Chickadee by Lisa Monet (from My Best Friend)
This song has a wonderful Latin beat. We count down the chickadees on our fingers, and during the chorus, we all flap our arms. I use this mainly with babies, but toddlers and even their older siblings seem to love it as well.

Los Pollitos by Elizabeth Mitchell (from You Are My Little Bird)
There are many versions of this song. I tried to find this version online, but found that even the liner notes to the album have a mistake. Here is how I sing it:

Los pollitos dicen,
pío, pío, pío,
cuando tienen hambre,
cuando tienen frío.

La gallina busca
el maíz y el trigo,
les da la comida
y les presta abrigo.

Bajo sus dos alas
se están quietecitos,
y hasta el otro día
duermen los pollitos.

Taba Naba by The Wiggles from (It's a Wiggly Wiggly World)
I first learned this song when I worked in a special ed preschool, and our class watched the Wiggles before lunch each day. The hand motions are impossible to describe, but YouTube has this video, which is basically how I learned it. We don't stand up and sit down between verses, but you easily could, if you have kids who get the motions down.

And these are the lyrics, which are in the Meriam Mir language, spoken on the Torres Strait Islands north of Australia:

Taba naba naba norem
Tugi penai siri
Dinghy e naba we
Miko keimi
Sere re naba we
Taba naba norem (style)
(repeated 3 times)

Rum Sum Sum
This is another one that I picked up in special ed. preschool. Recently, I learned that it is actually based on a Moroccan folk song. There are many versions out there, but this is how I do it. (It works with toddlers, right on up through kindergarten.)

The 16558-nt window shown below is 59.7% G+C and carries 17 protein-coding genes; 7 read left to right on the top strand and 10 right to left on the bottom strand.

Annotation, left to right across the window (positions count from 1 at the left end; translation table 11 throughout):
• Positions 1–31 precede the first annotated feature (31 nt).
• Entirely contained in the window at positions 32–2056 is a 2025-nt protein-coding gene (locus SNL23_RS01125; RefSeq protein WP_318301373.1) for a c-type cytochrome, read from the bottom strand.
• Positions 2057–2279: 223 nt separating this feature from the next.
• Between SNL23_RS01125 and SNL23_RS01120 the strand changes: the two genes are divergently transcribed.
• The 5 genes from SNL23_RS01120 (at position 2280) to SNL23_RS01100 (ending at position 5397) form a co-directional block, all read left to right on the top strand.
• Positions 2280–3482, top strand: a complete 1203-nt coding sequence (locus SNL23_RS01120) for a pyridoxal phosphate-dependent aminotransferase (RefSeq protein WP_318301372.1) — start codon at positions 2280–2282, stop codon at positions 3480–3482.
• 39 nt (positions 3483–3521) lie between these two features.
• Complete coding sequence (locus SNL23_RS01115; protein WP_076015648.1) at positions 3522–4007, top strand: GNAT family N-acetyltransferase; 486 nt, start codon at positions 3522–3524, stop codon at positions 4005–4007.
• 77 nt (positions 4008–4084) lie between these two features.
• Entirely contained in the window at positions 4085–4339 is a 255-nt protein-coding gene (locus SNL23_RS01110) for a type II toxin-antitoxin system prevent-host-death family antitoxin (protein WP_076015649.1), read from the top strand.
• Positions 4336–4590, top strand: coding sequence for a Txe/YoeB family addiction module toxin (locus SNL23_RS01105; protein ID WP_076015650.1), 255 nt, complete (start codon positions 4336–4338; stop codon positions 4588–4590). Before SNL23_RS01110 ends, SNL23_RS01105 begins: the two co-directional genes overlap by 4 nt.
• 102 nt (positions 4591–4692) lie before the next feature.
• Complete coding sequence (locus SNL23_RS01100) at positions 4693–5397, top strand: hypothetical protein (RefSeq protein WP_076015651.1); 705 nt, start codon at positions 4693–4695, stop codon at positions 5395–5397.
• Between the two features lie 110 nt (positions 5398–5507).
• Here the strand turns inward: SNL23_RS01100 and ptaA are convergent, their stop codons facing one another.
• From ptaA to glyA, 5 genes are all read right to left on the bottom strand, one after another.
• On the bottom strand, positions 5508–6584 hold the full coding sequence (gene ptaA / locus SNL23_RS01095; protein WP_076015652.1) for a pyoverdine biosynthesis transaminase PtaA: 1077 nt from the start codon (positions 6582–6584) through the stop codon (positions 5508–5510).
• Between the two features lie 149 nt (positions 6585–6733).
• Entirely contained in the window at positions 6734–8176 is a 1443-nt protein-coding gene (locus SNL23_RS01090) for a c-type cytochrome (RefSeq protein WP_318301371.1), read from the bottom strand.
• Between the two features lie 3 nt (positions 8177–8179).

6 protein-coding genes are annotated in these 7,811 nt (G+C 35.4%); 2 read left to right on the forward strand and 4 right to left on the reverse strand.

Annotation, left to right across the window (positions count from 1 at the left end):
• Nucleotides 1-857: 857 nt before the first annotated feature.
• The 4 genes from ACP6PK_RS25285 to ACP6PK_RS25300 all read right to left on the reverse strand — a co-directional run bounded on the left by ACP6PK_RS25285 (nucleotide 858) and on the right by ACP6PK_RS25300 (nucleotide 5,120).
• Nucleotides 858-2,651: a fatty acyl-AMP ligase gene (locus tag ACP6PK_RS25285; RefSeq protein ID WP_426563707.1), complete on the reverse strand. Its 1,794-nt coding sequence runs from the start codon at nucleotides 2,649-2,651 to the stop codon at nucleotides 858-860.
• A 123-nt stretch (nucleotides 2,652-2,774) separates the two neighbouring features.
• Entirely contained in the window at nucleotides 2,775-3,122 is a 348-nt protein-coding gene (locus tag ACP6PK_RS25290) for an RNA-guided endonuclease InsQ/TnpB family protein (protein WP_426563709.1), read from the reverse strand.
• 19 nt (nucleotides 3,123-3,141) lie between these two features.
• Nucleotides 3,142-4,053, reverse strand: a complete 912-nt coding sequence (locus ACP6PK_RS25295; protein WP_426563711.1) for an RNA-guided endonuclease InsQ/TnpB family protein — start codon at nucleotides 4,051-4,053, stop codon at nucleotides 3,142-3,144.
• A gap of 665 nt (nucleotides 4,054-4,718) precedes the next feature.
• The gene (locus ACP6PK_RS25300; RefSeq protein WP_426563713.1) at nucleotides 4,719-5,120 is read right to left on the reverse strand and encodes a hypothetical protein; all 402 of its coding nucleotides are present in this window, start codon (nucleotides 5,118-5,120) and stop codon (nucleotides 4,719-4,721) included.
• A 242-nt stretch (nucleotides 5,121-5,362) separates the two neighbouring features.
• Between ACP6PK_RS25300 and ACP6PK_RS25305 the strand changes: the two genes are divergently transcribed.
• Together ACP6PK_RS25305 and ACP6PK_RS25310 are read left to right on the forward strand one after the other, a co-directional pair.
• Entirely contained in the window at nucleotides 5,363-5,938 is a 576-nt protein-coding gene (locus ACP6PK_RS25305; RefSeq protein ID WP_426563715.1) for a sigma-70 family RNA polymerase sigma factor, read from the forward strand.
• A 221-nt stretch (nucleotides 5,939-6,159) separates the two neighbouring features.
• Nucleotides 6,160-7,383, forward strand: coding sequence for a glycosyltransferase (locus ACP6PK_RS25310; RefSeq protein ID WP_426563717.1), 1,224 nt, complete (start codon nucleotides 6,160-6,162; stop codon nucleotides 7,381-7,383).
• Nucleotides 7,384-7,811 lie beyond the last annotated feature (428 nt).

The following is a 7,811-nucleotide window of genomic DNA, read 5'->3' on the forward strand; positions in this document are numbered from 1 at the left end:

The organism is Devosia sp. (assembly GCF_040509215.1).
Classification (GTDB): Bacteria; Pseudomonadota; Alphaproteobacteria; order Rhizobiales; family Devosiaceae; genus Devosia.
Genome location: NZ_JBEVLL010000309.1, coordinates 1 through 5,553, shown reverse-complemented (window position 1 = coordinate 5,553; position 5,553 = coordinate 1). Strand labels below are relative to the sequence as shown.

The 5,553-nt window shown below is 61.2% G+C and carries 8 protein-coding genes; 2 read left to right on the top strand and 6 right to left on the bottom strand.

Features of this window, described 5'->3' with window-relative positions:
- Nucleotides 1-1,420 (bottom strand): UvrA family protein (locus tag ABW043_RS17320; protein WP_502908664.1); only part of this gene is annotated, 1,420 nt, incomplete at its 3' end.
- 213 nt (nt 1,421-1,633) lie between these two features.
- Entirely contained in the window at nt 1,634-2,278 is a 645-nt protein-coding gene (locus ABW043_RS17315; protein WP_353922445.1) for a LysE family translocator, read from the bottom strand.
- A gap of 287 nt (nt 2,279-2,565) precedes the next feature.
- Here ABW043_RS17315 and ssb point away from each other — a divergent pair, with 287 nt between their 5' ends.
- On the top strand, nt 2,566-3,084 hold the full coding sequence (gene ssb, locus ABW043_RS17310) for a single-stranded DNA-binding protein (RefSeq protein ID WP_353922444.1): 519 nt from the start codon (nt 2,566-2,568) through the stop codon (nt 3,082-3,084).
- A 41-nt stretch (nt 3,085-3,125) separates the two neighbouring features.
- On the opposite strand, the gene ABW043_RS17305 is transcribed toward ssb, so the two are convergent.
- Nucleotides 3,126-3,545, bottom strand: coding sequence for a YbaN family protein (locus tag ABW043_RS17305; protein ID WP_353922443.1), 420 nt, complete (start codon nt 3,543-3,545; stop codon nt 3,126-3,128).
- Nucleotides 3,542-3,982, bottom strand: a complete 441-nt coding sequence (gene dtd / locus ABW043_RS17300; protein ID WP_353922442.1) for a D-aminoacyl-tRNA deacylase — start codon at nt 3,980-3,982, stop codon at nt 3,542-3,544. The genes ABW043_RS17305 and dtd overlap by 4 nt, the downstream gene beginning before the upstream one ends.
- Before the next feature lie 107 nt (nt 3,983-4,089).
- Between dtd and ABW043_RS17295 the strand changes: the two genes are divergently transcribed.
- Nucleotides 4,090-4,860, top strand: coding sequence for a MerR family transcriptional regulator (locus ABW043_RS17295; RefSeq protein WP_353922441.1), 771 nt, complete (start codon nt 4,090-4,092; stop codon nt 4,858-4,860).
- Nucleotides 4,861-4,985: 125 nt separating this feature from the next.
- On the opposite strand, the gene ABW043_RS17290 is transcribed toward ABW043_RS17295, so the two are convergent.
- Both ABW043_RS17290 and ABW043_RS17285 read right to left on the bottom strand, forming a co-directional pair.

A rum sum sum
(tap one closed fist on top of the other, and keep switching hands)

A  rum sum sum
(tap one closed fist on top of the other, and keep switching hands)

Guli, guli, guli, guli, guli
(wave hands back and forth in the air)

Rum sum sum
(tap one closed fist on top of the other, and keep switching hands)
(Repeat this verse once) 

A rafi
(hold hands up high, then bring them down in a clap)

A rafi
(hold hands up high, then bring them down in a clap)

Guli, guli, guli, guli
(Wave hands back and forth in the air)

Rum sum sum
(tap one closed fist on top of the other, and keep switching hands)
(Repeat this verse once)

Tia Monica
King County Library System has a wonderful wiki filled with songs and rhymes on every imaginable topic. I borrowed this one from there, and I plan to use it with toddlers and up.(Make sure to really ham it up when you sing "Ooh la la." It makes a huge difference.)

My Aunt Came Back (borrowed, with gratitude, from Mel's Desk)
To the tune of "How Dry I Am," we sing all the things my aunt brought back from her world travels. At the end, I add some love for our hometown, with this final verse:
My aunt came home
to Washington, DC
and she brought with her
a hug for me!

It only works if you live in a place that ends with a long E sound, but they love it here!

ABCD Medley by The Laurie Berkner Band (from Whaddaya Think of That?)
This medley begins and ends with the ABCs and in between, we have Twinkle Twinkle Little Star, Row, Row, Row Your Boat, and Frere Jacques. We tap our knees to the beat in between songs, and do use our hands to "twinkle," row, and fall asleep. This is a great one for babies and toddlers.

Boots by The Laurie Berkner Band (from Victor Vito)
Any kid who can stand up and jump can participate in this song. We stomp in our black and brown boots, jump in our frog boots, do a silly dance in our dancing boots, and make splashing motions (with our hands and feet) in our rain boots.

Moon Moon Moon by The Laurie Berkner Band (from Victor Vito)
A simple song to the moon. The hand gestures I use come from the CD liner notes. 

Oleanna by The Laurie Berkner Band (from Victor Vito)
This is a nursery rhyme medley. Here are the rhymes included in the song, with links to the flannel board cut-outs I use: 

My tentative plan is to develop a collection of music like this for each season, so that I can vary my performances somewhat, but within a familiar set of songs. I'll have to see how well that actually works!